What You Need To Know About Older Adults And The Sun Back »

As a person ages they become more sensitive to sunlight and will experience sunburn in a shorter period of time.

Have you noticed that you are more sensitive to the sun? Are you getting a sunburn in less time than it took in the past? While people of all ages should take steps to protect themselves from the sun, older people may need to take additional precautions.

Medications & Sun Exposure

As a person ages they become more sensitive to sunlight, meaning a person will experience sunburn in a shorter period of time than at previous times in their life. In addition, older adults are more likely to be taking medications that may increase their sensitivity to sun exposure including:

  • Antibiotics
  • Antidepressants
  • Antihistamine
  •  Benzoyl peroxide
  • Nonsteroidal anti-inflammatories: ibuprofen, naproxen, etc.
  • Diuretics
  • Antihypertensives (blood pressure drugs)
  • Benzocaine
  • Cholesterol drugs
  • Neuroleptic drugs
  • Antifungals

This is not an exhaustive list of medications that can increase sensitivity to sunlight. If there is ever any doubt, consult your pharmacist and always wear sunscreen, a hat, and sunglasses.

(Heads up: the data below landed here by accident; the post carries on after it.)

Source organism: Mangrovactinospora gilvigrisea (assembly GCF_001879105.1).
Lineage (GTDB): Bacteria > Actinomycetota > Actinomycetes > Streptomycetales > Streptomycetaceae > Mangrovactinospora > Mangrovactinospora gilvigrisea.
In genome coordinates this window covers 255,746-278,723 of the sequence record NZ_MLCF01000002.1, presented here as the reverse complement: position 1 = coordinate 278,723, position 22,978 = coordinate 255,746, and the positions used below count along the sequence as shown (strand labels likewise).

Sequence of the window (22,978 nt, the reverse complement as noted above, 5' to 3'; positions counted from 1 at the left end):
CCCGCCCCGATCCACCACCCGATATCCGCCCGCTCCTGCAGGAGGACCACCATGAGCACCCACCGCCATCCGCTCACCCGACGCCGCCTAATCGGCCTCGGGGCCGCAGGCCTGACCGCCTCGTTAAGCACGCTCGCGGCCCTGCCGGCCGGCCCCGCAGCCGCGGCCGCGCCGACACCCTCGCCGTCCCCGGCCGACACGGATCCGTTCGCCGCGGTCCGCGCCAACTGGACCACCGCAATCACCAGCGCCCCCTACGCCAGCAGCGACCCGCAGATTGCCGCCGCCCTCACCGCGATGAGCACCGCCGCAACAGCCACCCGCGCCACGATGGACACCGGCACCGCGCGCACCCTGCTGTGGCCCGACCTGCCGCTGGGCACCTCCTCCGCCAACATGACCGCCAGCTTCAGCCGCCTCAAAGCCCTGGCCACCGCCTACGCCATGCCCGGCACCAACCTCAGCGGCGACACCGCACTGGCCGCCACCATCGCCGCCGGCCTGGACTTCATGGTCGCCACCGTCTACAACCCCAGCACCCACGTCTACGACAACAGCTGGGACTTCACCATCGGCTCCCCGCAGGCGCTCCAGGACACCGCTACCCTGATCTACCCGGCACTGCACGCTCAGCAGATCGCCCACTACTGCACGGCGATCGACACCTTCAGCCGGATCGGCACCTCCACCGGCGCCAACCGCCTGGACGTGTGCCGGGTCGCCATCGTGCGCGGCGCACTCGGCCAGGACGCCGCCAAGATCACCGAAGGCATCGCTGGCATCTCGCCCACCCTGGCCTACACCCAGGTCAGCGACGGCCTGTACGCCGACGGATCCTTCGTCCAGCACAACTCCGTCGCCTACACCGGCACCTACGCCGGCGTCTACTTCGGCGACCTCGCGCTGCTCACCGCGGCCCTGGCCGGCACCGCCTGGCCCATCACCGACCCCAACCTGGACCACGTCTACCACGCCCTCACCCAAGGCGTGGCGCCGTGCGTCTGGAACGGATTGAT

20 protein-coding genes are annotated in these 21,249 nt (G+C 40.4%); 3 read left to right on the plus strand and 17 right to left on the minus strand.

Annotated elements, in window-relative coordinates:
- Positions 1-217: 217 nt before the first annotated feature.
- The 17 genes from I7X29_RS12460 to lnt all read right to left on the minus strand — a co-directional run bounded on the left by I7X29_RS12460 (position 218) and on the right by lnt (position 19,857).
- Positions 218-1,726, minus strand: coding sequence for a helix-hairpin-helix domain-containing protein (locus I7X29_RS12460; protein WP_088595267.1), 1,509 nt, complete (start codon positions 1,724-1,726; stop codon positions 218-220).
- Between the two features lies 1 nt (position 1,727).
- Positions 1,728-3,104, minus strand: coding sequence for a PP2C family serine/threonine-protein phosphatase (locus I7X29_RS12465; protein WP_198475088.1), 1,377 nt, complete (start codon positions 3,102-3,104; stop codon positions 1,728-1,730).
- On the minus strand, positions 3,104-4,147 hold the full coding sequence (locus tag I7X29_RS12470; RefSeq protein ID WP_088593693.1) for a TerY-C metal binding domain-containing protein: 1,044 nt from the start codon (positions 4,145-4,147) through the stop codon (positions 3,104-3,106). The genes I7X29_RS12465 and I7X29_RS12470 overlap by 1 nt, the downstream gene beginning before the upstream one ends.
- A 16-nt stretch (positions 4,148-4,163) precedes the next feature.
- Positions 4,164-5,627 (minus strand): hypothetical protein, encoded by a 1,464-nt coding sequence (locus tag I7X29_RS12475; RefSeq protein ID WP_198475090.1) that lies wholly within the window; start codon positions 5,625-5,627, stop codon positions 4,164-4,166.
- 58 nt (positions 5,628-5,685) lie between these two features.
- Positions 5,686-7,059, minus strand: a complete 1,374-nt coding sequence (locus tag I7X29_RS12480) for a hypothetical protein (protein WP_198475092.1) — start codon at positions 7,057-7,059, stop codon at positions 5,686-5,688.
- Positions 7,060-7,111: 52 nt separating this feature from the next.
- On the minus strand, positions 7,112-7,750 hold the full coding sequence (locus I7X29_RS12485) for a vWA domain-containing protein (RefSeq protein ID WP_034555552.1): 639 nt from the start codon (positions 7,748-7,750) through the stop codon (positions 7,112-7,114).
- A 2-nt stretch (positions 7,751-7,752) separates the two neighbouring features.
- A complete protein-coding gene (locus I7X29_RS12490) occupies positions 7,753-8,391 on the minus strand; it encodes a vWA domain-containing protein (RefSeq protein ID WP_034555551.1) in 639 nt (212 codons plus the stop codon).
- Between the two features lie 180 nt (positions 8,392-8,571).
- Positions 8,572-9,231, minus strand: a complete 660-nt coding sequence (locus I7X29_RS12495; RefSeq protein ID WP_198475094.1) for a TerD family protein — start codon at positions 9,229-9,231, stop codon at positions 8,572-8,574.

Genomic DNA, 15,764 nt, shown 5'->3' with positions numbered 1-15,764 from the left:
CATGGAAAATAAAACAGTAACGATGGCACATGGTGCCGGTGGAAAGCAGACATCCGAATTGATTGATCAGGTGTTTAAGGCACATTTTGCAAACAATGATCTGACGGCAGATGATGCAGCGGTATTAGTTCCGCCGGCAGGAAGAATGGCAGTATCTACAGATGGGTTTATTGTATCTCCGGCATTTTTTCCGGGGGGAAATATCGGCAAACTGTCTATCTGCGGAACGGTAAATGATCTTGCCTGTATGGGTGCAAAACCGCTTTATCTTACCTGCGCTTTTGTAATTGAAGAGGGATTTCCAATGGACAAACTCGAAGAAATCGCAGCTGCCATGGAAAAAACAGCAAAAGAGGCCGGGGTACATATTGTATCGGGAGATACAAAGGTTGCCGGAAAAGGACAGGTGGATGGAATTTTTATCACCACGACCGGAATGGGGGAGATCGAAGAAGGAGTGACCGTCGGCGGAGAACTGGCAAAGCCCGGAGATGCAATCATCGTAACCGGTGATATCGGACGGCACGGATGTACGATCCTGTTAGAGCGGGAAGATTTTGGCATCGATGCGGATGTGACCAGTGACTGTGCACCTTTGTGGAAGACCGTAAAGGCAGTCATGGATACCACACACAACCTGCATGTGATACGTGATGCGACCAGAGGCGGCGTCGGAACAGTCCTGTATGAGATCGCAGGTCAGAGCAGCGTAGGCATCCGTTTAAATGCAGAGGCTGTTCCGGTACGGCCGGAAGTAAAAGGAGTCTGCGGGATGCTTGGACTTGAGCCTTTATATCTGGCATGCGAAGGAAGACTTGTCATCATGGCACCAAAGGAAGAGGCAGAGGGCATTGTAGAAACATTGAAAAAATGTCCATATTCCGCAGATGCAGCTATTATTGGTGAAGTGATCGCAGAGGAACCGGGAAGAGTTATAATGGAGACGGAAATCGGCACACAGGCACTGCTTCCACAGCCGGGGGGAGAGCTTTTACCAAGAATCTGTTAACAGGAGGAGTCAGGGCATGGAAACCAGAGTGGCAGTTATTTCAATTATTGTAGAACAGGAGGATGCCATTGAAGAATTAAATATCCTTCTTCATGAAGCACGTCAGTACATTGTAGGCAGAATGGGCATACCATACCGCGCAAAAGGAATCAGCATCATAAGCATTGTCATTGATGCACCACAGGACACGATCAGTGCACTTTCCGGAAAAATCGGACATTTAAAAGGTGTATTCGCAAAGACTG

Choosing the Right Sunscreen

The type of sunscreen you buy matters. You want to ensure it provides broad spectrum protection, meaning it blocks ultraviolet B (UVB) and ultraviolet A (UVA) radiation. Ensure the sunscreen contains ingredients such avobenzone, oxybenzone, mexoryl, zinc oxide, or titanium dioxide. Sun protection factor (SPF) is also important to consider when purchasing sunscreen. Dermatologists recommend a minimum SPF of 15 and suggest it should be used year round. For people suspected of being sensitive to sunlight, use a minimum SPF of 30. Sunscreen should be applied generously and often: approximately two tablespoons for the whole body. Keep older friends and loved ones in the shade as much as possible while enjoying outdoor activities.

Symptoms to Watch For

If you notice any of the following symptoms, please consult your medical provider. You or a loved one may be experiencing a sun sensitivity reaction:

  • Eczema-type rash
  • Aggravation of existing skin conditions
  • Worsening or even precipitating autoimmune disorders such as lupus
  • Exaggerated sunburn

It is important to note that these symptoms will not always appear immediately after sun exposure. It may take a few days. In addition, these symptoms may appear on skin not even exposed to sunlight. A trained medical provider will be able to provide more information.


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